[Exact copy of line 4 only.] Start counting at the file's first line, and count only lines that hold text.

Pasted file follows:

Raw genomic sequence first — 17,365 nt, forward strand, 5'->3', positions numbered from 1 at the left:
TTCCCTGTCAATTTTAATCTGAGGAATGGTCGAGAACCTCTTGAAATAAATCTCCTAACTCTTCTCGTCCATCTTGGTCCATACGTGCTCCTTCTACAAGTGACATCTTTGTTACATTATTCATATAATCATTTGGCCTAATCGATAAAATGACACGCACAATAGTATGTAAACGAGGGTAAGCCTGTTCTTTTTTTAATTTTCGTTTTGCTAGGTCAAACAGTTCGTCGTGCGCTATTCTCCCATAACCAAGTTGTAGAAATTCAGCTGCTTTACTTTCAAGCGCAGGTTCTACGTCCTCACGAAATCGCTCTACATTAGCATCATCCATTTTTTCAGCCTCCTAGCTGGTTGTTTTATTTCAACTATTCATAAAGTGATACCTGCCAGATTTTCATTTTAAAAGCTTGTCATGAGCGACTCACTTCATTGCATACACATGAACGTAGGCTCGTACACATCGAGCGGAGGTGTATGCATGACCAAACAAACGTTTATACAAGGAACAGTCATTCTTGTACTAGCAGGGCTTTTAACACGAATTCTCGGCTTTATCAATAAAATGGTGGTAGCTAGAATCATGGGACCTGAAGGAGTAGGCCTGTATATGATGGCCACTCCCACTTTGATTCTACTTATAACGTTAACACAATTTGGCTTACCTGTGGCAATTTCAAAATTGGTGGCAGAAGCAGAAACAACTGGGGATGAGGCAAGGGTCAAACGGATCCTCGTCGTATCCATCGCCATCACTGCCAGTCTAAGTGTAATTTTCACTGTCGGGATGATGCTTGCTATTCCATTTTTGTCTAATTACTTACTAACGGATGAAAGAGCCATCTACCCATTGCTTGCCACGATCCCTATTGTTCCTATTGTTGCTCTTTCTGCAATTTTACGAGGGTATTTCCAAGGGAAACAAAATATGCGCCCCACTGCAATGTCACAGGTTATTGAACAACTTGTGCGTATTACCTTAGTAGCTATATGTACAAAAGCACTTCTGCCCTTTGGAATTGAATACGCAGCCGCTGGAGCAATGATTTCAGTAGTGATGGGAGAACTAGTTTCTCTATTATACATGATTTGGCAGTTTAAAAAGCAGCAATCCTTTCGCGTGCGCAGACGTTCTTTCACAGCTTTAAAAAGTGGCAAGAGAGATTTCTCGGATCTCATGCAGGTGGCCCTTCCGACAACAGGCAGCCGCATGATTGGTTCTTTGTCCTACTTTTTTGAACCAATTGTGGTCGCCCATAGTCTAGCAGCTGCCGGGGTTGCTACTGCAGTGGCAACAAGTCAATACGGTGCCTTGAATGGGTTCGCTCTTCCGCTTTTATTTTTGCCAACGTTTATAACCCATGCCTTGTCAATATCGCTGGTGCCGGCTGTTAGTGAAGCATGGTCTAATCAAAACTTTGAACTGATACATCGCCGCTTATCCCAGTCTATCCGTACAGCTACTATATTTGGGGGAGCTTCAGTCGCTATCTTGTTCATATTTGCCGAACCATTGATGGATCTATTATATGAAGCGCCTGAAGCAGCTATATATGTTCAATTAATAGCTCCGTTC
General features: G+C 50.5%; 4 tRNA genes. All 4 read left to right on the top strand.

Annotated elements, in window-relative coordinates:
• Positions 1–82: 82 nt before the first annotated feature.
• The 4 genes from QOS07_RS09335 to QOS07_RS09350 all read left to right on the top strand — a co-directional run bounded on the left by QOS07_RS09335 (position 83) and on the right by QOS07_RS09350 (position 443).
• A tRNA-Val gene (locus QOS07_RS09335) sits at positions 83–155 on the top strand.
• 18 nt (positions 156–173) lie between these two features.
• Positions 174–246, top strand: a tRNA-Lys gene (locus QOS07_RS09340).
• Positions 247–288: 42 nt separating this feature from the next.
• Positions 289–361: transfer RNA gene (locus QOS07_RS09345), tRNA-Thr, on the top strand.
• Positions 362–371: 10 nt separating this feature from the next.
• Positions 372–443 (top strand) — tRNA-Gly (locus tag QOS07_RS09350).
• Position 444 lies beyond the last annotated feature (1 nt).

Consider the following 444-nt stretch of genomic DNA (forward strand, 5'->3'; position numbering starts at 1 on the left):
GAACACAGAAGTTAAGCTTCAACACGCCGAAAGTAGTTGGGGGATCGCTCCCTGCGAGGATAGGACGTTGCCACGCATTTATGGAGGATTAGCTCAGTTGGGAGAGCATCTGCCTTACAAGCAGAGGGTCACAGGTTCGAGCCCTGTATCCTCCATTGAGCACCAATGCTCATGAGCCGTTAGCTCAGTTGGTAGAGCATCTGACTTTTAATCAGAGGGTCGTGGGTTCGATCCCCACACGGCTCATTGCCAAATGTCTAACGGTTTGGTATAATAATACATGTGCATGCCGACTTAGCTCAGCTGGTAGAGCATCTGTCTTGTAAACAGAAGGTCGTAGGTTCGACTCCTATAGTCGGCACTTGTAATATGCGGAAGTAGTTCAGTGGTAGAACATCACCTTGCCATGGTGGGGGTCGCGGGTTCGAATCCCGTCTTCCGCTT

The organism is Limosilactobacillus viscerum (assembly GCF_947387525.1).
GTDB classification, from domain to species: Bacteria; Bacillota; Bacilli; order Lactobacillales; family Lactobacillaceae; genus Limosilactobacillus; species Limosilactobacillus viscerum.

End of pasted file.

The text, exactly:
Annotated elements, in window-relative coordinates: